Wednesday, 6 March 2019

Creating Characters


It’s a question writer’s get asked a lot: what comes first? The story or the characters? The answer for me is usually a bit of both. They tend to arrive together. I’ll have an idea of the kind of story I want to tell and the characters who will be involved. That’s how it always begins, but when it comes time to planning the book, I always develop the characters first.

I can’t go ahead with the story until I know exactly who it’s going to be about. That means getting to know the characters in detail before I start. This is probably one of the most exciting parts of the process. I liken it to going on holiday. It’s the moment when you’ve decided where you’re going and you’ve bought the tickets. Now, you start looking forward to the trip and making plans for what you’ll do when you get there.

I always start with the basics – physical features. It’s a great help to know exactly what your characters look like. For the leads I’ll often work with the likeness of a real person: a friend, an actor, a model, someone from an article. If possible, I like to save a photograph of that person to my notebook. If I base a character on the guy who works in my local coffeeshop then that’s out of the question, unless I want to get into stalker territory, which is not happening. But say I use an actor, I’ll find four different photos to work with – different expressions, smiling, moody, etc. This is a huge help for the next stage, where I build up their stats: age, hair and eye colour, height, weight, chest and waist size, etc. This is also where I note any tattoos, scars, piercings, any distinctive physical features. If the character is going to feature in any sex scenes then I need to know a lot more: body type, hairy, smooth, dick size, etc. I need to know everything.

 
My character notes for Logan in Written in Scars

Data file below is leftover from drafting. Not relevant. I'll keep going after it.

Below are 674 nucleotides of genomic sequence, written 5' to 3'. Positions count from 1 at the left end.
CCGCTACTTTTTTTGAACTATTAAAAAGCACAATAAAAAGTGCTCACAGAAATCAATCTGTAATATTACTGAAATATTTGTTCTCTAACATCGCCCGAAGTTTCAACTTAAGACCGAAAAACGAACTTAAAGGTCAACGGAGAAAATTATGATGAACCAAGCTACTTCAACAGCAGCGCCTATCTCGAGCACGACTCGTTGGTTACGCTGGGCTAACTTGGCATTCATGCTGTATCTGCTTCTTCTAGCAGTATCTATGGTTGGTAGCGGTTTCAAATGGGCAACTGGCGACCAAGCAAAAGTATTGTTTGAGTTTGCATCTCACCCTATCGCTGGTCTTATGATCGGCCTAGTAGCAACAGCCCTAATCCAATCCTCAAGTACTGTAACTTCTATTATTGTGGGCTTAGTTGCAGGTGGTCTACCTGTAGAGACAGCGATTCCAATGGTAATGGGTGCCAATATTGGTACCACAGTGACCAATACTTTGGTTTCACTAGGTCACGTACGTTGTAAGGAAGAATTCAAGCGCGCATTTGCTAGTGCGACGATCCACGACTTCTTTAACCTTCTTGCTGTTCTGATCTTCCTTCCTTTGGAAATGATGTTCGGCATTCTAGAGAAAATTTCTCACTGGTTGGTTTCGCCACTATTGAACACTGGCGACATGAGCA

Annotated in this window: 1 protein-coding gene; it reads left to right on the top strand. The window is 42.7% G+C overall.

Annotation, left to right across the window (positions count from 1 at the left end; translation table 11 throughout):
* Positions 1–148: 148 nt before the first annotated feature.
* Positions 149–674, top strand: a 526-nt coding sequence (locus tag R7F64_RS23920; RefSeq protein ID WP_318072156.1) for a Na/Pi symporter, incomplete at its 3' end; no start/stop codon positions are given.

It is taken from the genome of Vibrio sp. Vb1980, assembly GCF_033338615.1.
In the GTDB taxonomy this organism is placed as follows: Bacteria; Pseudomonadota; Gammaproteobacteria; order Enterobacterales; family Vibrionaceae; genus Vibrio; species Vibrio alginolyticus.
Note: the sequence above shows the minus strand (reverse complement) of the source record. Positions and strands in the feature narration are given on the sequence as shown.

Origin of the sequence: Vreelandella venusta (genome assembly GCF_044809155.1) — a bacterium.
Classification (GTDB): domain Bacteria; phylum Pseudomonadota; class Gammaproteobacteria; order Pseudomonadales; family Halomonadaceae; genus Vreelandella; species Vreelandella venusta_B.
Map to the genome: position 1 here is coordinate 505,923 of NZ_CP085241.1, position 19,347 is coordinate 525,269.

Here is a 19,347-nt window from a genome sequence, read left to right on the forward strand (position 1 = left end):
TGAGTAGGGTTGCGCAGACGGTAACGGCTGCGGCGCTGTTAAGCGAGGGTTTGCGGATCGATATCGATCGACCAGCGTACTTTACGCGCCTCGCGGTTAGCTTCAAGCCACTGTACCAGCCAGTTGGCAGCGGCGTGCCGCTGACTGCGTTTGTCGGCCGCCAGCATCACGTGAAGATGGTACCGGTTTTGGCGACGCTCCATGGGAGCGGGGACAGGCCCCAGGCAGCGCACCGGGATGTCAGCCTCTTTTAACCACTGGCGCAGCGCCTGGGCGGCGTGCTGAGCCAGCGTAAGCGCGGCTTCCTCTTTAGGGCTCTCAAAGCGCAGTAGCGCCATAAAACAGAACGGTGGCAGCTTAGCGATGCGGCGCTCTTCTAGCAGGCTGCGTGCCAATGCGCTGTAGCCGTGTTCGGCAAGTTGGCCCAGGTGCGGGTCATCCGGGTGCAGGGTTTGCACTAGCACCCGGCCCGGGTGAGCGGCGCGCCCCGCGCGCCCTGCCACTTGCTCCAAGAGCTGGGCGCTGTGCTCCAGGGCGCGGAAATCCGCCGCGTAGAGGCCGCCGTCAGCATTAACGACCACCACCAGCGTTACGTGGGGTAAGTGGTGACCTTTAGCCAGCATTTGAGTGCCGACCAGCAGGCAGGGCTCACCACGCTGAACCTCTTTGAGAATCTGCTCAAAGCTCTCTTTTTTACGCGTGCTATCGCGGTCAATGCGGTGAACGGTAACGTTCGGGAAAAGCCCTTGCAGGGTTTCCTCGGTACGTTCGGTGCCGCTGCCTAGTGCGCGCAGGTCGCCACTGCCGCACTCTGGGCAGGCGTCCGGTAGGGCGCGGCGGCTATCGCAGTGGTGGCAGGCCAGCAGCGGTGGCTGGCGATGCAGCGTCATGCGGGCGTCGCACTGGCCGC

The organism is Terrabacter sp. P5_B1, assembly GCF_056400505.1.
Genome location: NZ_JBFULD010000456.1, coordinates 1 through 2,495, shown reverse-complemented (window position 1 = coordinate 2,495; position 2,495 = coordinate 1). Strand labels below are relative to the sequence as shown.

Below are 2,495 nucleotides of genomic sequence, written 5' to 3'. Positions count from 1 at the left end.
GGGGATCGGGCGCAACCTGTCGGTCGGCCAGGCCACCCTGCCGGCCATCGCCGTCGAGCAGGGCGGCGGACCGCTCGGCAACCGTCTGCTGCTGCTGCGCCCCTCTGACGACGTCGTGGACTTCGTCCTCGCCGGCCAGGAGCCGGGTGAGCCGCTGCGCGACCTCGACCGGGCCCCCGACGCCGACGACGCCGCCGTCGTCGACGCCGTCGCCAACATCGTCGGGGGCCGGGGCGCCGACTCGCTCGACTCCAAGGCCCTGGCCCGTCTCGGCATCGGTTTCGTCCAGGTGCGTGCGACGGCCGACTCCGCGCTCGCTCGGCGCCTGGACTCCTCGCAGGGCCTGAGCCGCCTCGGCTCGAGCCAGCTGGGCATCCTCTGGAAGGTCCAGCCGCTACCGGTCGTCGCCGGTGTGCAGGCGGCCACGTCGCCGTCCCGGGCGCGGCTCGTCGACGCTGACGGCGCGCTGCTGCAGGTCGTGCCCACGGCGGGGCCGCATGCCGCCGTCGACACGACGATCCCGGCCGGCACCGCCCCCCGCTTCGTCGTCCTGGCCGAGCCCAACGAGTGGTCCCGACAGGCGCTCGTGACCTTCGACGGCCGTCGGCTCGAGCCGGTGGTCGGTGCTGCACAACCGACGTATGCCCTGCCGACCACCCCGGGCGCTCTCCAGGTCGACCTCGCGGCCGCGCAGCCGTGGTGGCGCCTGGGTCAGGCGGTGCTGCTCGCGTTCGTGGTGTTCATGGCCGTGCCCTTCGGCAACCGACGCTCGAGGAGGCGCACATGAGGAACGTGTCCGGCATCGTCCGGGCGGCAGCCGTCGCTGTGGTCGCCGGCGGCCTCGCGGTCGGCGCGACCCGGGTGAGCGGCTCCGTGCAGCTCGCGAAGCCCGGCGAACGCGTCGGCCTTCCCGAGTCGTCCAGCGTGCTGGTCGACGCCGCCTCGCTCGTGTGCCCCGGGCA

With their looks in place, I’ll start to work on the background. Where were they born? What kind of childhood did they have? What were they like at school? What do they do now? Where do they live? What significant relationships have they had? What scares them? What do they want out of life? Do they have any regrets? Likes and dislikes?

A lot of the stuff detailed above won’t make it into a finished story, but it’s the kind of detail I need to get the character clear in my own mind, and I can’t progress to the story without knowing it. I won’t want to, because I really love this part.

I create a list of characters and flesh them out in this fashion. Not everyone needs such deep development. A minor character may need no more than half a page to fix them in my mind, but all the main players have to fully developed. Once I have them, I’m ready to looks at the story.


My character notes for Sam in Written in Scars



I always work with an outline, even for a short story. I know I lot of writers prefer to fly by the seat of their pants and see where it takes them, but I’m the opposite. I’m a control freak. Ask my husband. If we set off on a trip without a clear plan of where we’re going, what we’ll do there, and a back-up plan just in case, I get mega stressed. It’s the same with writing. I work out the beats of every chapter before I ever write the first page. That’s not to say things can’t change. Like that road trip, if you spot something interesting along the way, it’s good to take a detour to check it out.

This what works best for me. It won’t work for everyone. But if you’re a writer and you’ve ever felt intimidated by that first blank page (or computer screen) give it a try. It’s much easier to get started when you already your characters and their story inside out.




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